Oakland Police Department Announces Results of Racial Profiling Data Collection Program

May 11, 2001

FOR IMMEDIATE RELEASE

SAN FRANCISCO -- The ACLU of Northern California today applauded the Oakland Police Department's data collection program, but expressed deep concern abut the results of the initial data collection efforts that shows that African Americans are 3.3 times as likely to be searched during a traffic stop as whites. The ACLU calls on the Oakland Police Department to ban consent searches and pretext stops that likely contribute to the discriminatory results.

"The Oakland Police Department has taken the first step toward demonstrating a genuine commitment to eliminating racial profiling by collecting the essential data that is necessary to determine whether a problem exists," said Michelle Alexander, Director of the Racial Justice Project at the ACLU of Northern California. 

"We are deeply concerned, however, by the fact that African Americans are far more likely to be stopped and searched than whites," Alexander said. "Even if probation and parole searches are excluded from the analysis, African Americans are still 2.86 times more likely to be searched than whites. In fact, more than 1 in 10 stops of black motorists result in a search. That is simply unacceptable." 

According to the 2000 census, whites comprise 31.3 percent of Oakland's population, yet they account for only 16 percent of vehicle stops, and 6.7 percent of motorists searched. African Americans, by contrast, make up 35.7 percent of Oakland's population, yet account for 48 percent of vehicle stops, and 65.8 percent of motorists searched. 

The California Highway Patrol recently issued a six-month moratorium on consent searches -- the practice of getting consent for a search without probable cause of any criminal activity -- following their review of discriminatory search statistics.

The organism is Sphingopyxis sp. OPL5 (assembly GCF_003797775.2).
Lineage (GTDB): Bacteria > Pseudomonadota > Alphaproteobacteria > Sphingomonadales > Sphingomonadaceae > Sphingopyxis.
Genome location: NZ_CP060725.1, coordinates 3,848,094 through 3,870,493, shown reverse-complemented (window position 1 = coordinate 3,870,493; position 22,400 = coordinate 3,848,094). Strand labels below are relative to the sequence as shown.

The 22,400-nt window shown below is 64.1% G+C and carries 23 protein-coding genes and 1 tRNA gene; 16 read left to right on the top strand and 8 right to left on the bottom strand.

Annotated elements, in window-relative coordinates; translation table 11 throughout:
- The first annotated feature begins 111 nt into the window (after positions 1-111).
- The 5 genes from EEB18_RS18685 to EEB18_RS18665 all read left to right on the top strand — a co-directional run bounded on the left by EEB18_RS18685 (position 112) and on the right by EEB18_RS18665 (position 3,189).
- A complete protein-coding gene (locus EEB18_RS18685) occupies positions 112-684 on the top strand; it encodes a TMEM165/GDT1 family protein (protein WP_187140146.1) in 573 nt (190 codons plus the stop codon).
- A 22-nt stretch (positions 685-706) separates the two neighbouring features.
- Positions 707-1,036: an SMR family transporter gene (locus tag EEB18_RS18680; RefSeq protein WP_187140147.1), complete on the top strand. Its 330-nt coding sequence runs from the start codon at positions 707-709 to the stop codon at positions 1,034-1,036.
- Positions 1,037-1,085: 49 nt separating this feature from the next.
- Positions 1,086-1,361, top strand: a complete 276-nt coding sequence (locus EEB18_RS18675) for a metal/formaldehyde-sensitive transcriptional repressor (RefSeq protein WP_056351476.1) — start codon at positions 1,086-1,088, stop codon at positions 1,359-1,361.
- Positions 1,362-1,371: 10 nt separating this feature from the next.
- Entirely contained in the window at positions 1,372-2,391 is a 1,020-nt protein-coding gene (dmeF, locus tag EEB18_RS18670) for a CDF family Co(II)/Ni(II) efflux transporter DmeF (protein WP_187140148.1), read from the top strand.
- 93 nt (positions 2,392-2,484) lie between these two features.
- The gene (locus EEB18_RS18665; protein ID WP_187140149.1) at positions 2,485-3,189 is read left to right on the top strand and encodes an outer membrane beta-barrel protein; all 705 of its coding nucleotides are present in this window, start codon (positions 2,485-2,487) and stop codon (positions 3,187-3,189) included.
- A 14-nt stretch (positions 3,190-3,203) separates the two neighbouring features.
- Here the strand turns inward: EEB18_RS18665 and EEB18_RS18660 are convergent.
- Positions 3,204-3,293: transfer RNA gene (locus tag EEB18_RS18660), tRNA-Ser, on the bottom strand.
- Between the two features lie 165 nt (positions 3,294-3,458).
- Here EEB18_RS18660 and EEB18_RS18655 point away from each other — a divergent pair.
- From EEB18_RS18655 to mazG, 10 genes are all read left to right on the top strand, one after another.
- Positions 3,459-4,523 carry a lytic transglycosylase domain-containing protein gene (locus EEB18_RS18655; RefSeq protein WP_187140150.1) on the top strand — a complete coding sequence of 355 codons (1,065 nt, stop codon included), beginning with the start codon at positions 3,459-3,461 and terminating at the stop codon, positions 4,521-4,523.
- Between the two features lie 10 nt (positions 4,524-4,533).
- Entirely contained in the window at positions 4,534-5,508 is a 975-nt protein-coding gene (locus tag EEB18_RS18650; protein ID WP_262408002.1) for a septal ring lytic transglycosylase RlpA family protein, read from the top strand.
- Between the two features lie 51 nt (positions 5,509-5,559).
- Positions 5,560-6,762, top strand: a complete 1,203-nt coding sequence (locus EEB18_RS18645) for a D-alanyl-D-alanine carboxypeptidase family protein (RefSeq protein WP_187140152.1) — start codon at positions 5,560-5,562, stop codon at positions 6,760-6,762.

Pretext stops -- which allow officers to use minor traffic violations as an excuse to stop, detain and interrogate people for imaginary criminal activity -- encourage officers to rely on hunches and stereotypes rather than actual evidence of criminal activity when deciding whom to stop and search. 

Approximately 60 of the more than 350 police departments in California are voluntarily collecting data on racial profiling. Of the 60 that are collecting data, only a small handful are collecting the five essential elements of data: 

 

  • The race and ethnicity of the motorist.

     

  • The reason for the stop.

     

  • Whether a search was conducted.

     

  • Whether drugs or evidence of other illegal activity was found.

     

  • Whether a citation was issued or an arrest was made.

The Oakland Police Department has voluntarily agreed to collect the five essential elements, as well as additional data suggested by community groups. 

"Unlike other agencies -- such as the San Jose Police Department, which still refuses to collect search data -- the Oakland police have responded favorably to requests from the community to expand the categories of data collected so even deeper analysis and greater accountability will be possible," Alexander said. 

 

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